Deep Dives

Where The Rubber Meets The Road

Michelin’s digital transformation journey has evolved from tires-as-service to fleet management and new forms of customer engagement

A 130-year-old French tire manufacturer may not seem like a likely pioneer in digital transformation. But Michelin began its journey early, launching tires-as-service back in 2000, charging for outcomes rather than just tires. The move was prescient: corporates the world over are now seeking to move from being product providers to service companies in order to ward off digital interlopers aiming to disrupt their sectors. The ability of Europe’s large corporates to embrace these types of new digital models is crucial if Europe is going to compete on the global stage.

That message is not lost on Michelin. “This is just the beginning of our digital transformation,” says Eric Chaniot, Michelin’s Chief Digital Officer, who previously worked for tech startups as well as Hewlett-Packard and Apple. “We don’t see ourselves as a tire company, we see ourselves as one of the leaders in mobility and if we want to continue to be one of the leaders in mobility we have to be much better at everything digital.” To that end, the tire-maker has formed its own venture capital unit and regularly collaborates with a wide range of startups. It has provided digital skills training to some 16,000 of its 140,000 employees. And it has built a digital accelerator in India to help it scale digital application deployments worldwide and master specific domains such as mobile app development, data analytics and user interfaces (with the aid of consultancy Capgemini.)

“Everything we do — even on digital — is connected with the purpose of Michelin: to enable people and goods to travel in a better and more sustainable way,” says Chaniot. “Our digital efforts are focused around the four pillars of our strategy: tires, services and solutions, mobility experience, and high-tech materials.” He points to Michelin’s history of innovating everything from radial tires and airplane landing gear to restaurant guides and travel maps.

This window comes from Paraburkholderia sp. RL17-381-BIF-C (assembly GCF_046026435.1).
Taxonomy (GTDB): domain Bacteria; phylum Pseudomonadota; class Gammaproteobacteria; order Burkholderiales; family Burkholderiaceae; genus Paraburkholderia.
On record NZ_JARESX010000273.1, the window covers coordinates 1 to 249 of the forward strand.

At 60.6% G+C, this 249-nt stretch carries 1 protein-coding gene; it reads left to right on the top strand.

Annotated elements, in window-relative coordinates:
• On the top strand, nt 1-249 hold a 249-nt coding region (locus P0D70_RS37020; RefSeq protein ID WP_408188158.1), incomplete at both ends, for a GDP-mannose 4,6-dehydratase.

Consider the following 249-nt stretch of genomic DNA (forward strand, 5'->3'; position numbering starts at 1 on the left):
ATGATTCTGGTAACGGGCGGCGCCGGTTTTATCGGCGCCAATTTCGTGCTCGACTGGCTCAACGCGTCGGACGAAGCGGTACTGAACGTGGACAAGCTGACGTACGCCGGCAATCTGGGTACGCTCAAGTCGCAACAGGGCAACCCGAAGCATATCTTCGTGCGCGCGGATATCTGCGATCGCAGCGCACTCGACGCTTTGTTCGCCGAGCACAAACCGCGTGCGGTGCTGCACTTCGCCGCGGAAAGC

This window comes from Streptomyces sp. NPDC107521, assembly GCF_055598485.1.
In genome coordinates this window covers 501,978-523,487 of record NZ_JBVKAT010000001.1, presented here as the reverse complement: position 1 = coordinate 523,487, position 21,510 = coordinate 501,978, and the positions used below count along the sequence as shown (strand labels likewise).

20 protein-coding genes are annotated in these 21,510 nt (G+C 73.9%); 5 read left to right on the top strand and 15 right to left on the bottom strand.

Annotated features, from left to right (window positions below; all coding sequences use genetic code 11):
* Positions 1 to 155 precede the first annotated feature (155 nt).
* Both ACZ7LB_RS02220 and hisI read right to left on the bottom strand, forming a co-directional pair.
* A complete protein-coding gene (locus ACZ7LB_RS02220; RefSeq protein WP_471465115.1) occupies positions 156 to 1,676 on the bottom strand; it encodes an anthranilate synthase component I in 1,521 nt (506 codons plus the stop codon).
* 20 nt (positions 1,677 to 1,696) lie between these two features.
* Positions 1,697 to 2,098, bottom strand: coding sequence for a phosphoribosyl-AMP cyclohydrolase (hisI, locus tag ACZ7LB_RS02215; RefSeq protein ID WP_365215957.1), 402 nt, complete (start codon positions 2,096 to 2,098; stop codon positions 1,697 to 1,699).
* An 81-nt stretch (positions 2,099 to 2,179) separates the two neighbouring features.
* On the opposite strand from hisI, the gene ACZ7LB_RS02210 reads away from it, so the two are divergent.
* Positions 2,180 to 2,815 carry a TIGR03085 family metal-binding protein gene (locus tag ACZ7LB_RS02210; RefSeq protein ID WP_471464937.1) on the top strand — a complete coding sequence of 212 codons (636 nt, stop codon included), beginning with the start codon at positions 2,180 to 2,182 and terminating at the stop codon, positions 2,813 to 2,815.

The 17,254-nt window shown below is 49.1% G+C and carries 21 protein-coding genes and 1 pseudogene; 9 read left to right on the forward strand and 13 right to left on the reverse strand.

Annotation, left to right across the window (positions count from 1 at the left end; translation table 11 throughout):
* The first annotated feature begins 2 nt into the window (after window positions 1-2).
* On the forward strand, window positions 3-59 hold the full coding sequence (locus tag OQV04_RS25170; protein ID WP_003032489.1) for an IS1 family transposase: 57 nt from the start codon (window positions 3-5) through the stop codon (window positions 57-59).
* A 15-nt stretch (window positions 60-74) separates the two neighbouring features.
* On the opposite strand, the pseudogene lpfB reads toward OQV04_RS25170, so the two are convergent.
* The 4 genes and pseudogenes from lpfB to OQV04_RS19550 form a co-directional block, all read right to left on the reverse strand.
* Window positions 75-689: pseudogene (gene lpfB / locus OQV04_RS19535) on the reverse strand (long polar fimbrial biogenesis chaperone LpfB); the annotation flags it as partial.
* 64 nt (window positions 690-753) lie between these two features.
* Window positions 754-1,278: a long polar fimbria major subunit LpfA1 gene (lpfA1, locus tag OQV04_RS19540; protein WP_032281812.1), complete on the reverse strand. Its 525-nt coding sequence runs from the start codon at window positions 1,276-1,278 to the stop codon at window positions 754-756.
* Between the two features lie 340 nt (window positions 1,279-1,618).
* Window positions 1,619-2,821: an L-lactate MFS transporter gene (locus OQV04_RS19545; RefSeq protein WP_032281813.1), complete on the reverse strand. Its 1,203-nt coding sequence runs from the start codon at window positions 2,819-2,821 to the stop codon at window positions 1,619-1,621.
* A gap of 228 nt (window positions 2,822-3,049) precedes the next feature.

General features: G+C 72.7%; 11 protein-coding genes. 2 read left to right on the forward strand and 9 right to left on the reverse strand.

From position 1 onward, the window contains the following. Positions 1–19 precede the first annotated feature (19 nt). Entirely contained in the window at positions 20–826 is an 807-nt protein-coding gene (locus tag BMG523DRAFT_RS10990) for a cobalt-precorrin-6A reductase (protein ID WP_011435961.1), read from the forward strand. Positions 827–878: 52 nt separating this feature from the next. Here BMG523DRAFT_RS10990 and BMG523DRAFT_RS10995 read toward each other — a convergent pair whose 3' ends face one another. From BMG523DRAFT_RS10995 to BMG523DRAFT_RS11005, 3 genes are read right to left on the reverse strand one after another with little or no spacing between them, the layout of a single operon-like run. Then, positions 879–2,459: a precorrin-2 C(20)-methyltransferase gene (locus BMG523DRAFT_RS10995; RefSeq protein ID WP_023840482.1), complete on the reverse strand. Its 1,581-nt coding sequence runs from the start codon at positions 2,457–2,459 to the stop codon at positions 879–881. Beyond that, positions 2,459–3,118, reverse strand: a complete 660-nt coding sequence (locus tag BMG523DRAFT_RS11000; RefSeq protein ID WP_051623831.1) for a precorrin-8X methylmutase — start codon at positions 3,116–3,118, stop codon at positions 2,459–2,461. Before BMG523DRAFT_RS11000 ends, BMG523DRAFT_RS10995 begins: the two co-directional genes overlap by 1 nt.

From Tires To Fleet Management

Selling stand-alone tires is still an important part of Michelin’s revenues and that business is also going digital. The company does not own distribution channels in all countries but it is making it easier for consumers to find and buy its tires from dealers through Michelin-owned websites or digital initiatives supporting its partner dealers. That effort, along with other initiatives, should help the company reach its strategic objective of “a plus 20% increase in tire sales by 2020,” Chaniot says. Michelin first became a service provider 19 years ago with the launch of Michelin Fleet Solutions. The idea was to create a value-added service for fleet operators using large vehicles. Instead of having fleet operators bear the upfront cost of buying and replacing tires,the unit offered to maintain and guarantee the tires for a nominal monthly fee.The project was not as successful as hoped due to the company’s failure to communicate the value proposition of the added service (better maintained tires last longer), and its inability to align internal incentives, according to an analysis posted on Harvard Business School’s Digital Initiative page. For instance, Michelin’s sales teams felt that by selling the services, they would be undermining their sales of new tires.